State mulls downsizing sex offender registry

<p>A new plan would shrink the size of Connecticut's convicted sex offender registry by hundreds of names.</p>

News 12 Staff

Dec 11, 2017, 7:38 PM

Updated 2,349 days ago

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The Connecticut Sentencing Commission unanimously endorsed a major overhaul of ten state's sex offender registry.
The new plan would shrink the size of Connecticut's convicted sex offender registry by hundreds of names.
Right now, more than 5,000 appear on the list. 
Under the plan, a Sex Offender Registry Board would decide who has to register and for how long. Low-level offenders would for the first time be able to petition to be removed or placed on a list unavailable to the public. At least seven other states have rolled back existing sex offender registries so far.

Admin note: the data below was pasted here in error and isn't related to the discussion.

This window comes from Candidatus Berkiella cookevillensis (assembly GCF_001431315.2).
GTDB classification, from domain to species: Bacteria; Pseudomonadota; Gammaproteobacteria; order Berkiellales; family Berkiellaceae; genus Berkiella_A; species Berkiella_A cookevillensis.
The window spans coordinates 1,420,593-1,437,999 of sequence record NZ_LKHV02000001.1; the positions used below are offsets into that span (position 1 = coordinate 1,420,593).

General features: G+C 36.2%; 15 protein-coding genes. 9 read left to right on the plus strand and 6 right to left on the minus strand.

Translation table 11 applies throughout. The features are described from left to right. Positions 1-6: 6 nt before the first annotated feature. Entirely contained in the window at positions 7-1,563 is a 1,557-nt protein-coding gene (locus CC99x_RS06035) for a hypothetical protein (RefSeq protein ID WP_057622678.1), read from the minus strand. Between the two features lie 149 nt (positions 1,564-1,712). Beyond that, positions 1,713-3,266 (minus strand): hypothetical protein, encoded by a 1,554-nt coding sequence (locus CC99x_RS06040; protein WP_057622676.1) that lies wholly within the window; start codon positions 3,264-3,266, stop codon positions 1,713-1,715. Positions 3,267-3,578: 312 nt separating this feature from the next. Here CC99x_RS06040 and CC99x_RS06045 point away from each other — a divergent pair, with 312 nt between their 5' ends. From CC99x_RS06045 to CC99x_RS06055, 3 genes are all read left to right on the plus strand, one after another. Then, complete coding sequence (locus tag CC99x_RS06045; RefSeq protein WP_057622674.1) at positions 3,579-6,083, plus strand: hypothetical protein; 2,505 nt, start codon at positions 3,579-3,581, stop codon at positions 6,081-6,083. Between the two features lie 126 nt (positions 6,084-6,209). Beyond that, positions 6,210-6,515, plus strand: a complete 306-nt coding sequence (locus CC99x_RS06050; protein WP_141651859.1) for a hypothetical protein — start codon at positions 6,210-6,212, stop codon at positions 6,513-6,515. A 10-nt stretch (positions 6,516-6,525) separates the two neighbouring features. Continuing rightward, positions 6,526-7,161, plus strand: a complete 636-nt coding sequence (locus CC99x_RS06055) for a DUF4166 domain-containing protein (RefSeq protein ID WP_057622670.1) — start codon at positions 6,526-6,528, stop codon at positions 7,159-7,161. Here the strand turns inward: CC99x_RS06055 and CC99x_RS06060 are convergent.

The idea of the plan is to keep low-risk offenders from not being able to get jobs and housing.
The Connecticut Sentencing Commission heard hours of testimony on the proposal Monday.
The Center for Sexual Assault Crisis in Stamford, a victims group, says the changes make sense. The overhaul would narrow the sex offender registry to the worst offenders, without punishing those who pose less of a risk.
But other civil rights groups say the changes don't go far enough.
"Their public shaming makes it hard to get jobs, to find houses," says Cindy Prizio, of the group Connecticut For One Standard of Justice. "Who would rent to somebody when the landlord's address is on a public registry?"
The recommendations now go to state lawmakers, who must hold a hearing on them when they return in February.


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